By Mackenzie Smith in Auckland
Tokelau’s purchase of helicopters included plans to travel via remote Swains Island, contradicting earlier reports claiming the aircraft were ill-suited for the job.
Documents also reveal New Zealand officials approved plans for air services to Tokelau in the lead-up to the heavily criticised investment.
In February, it was revealed that Tokelau had bought two helicopters to circumvent the 24-hour ferry voyage from Samoa, expenditure Foreign Minister Murray McCully described as “extravagances”.
At the time, NZ Helicopter Association chairperson Peter Turnbull raised doubts about whether the aircraft would be able to make the almost 500km trip from Samoa to Tokelau.
The incident prompted New Zealand’s Administrator to the territory, David Nicholson, to propose veto powers on purchases more than NZ$500,000 by Tokelau’s local government.
However, inquiries have revealed plans to use the US-administered Swains Island (pop. 17) as a stopover point between Samoa and Tokelau, effectively splitting the direct flight in two.
In light of this, Turnbull said both legs of the journey were “quite achievable” by the Bell 212 “Huey” helicopter purchased by Tokelau.
Approached by officials
American Samoa Representative and owner of Swains, Su’a Alex Jennings, said he was approached in January by officials from Tokelau’s National Public Service based in Apia.
Su’a said he had later contacted the US Federal Aviation Administration and was told Swains could be used in emergencies and as a fuel stop for the helicopters.
He said he had also briefed local leaders from the American Samoa government and further progress was only “pending a formal commitment” from Tokelau.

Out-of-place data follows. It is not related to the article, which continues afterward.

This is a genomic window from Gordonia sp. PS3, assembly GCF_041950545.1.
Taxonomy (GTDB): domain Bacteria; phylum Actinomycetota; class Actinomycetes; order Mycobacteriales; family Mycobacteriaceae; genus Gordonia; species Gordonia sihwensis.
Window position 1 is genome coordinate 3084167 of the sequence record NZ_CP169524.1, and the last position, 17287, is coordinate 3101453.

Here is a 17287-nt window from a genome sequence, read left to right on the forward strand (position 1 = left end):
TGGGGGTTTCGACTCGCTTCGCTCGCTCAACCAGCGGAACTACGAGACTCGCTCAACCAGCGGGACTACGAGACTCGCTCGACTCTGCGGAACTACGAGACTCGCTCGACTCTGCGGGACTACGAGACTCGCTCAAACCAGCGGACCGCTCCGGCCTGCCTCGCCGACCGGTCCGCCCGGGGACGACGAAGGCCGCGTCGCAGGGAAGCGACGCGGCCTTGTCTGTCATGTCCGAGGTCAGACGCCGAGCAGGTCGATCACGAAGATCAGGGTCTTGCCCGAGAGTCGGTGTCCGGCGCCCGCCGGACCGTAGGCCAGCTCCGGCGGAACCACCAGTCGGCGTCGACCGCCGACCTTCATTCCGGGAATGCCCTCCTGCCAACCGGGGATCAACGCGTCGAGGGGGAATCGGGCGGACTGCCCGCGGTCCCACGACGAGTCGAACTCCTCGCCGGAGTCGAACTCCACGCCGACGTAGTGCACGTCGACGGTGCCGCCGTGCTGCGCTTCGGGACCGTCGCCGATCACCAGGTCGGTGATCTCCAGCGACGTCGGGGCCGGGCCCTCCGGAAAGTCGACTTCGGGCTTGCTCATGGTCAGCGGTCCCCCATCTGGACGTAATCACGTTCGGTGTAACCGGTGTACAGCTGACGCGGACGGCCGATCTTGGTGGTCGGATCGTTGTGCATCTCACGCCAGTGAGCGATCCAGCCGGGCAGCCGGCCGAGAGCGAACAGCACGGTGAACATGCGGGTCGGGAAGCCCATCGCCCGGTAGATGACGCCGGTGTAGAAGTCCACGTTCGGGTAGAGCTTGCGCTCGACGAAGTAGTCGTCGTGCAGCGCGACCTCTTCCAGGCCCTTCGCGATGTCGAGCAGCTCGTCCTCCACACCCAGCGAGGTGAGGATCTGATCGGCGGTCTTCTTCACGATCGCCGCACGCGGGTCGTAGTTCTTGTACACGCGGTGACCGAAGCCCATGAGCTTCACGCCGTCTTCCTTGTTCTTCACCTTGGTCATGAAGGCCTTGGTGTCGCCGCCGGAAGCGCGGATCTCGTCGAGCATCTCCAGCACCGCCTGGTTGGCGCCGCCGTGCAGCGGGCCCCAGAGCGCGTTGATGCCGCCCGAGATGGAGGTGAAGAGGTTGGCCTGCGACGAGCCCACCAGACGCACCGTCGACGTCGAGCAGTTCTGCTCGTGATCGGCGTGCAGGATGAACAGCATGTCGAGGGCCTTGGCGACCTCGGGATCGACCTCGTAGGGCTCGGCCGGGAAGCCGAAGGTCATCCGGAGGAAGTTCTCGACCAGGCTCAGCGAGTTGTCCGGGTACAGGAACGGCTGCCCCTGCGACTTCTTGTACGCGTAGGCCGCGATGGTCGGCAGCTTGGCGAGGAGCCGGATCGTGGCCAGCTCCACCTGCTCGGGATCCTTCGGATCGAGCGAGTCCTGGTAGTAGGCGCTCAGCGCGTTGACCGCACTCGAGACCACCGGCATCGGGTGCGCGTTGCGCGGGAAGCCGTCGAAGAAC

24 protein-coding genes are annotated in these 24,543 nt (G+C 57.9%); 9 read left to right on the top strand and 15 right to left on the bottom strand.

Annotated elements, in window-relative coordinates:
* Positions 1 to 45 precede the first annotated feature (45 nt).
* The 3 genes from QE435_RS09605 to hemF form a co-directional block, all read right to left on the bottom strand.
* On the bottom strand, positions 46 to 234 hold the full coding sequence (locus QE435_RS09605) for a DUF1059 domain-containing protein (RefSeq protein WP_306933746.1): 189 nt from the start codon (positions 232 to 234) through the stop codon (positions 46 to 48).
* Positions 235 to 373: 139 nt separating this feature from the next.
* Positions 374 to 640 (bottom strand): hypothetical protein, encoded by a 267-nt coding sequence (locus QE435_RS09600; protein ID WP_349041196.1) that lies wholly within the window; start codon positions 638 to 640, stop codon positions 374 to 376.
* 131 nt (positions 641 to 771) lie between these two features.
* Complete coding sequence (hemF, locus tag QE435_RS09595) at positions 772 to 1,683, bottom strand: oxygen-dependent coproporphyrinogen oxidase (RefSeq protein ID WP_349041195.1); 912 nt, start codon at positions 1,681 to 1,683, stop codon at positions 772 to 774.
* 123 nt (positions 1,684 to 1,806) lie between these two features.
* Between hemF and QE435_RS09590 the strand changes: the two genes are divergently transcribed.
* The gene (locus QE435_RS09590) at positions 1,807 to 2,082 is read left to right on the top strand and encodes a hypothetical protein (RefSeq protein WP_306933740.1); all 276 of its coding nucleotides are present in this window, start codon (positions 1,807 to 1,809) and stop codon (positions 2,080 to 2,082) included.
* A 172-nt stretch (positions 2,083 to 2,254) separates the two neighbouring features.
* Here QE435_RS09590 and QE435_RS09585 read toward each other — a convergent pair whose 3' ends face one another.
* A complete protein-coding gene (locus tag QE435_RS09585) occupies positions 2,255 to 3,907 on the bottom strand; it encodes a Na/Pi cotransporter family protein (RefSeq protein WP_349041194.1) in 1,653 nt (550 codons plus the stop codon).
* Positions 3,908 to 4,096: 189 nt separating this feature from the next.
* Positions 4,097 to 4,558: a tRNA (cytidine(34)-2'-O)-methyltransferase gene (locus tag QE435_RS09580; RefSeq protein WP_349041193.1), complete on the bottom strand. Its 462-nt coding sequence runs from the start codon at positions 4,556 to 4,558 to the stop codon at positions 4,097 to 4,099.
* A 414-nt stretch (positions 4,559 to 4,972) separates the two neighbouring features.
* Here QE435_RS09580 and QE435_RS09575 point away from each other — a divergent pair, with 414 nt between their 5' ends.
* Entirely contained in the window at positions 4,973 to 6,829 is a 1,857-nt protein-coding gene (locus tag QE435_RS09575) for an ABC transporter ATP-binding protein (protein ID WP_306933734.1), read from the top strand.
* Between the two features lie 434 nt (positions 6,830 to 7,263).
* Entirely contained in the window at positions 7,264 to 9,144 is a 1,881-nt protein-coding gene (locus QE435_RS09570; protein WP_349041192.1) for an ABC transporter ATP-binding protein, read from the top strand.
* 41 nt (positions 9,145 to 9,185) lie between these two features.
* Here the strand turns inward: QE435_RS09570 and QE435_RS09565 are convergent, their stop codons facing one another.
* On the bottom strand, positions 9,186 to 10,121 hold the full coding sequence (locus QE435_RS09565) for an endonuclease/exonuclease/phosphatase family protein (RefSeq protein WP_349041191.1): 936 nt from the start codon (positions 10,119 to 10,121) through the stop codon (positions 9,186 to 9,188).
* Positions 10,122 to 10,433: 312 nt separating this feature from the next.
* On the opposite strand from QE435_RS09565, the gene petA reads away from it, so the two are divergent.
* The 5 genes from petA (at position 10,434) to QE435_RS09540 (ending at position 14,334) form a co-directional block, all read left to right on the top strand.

Following public outrage from Minister McCully and Ulu o Tokelau Siopili Perez, that commitment seems unlikely, with the General Fono agreeing last month to sell the helicopters.
Both helicopters were sold separately by New Zealand businesses and licensed with the Civil Aviation Authority of New Zealand.
Under the National government, the Ministry of Foreign Affairs and Trade has pushed for air transport to Tokelau since 2010, when then-acting administrator Jonathan Kings said Minister McCully was “personally excited” about air services he viewed as a “sensible, workable and sustainable” solution.
A meeting in June last year between the previous Ulu, Afega Gaualofa and Minister McCully saw the prospect of a regular air service between Tokelau and Samoa raised further.
Earlier McCully support
Minister McCully said in a written statement at the time he supported the project and the use of Tokelau’s International Trust Fund towards paying for it.
Air services were put forward as part of Tokelau’s proposed development initiatives the following month at the General Fono in Fakaofo.
This included plans for an interim air service to be “up and running soonest” until village airstrips on Tokelau’s atolls could be constructed.
An independent review of the helicopter purchases, commissioned by David Nicholson, has been completed and found “issues of governance and process around capital purchases”, said Minister McCully in a written response to questions tabled by Labour’s Pacific Island Affairs spokesperson Aupito William Sio.
Aupito said it was time for Minister McCully to “come clean” and reveal what came out of the report in this review.
“We also know that there was a meeting that occurred on March 16th in Apia between the minister, the administrator and the Tokelau leadership and I think it’s in the public interest to know what was discussed at that meeting.”
Currently, the only means of transport to Tokelau is the Mataliki, a ship designed in London and built in Bangladesh at a cost of over NZ$12 million, paid for by the New Zealand government.
The Ministry of Foreign Affairs and Trade said it would not respond to questions regarding the purchases due to an “ongoing inquiry taking place in Tokelau”.
Minister McCully declined to comment, while David Nicholson and Siopili Perez could not be reached for comment.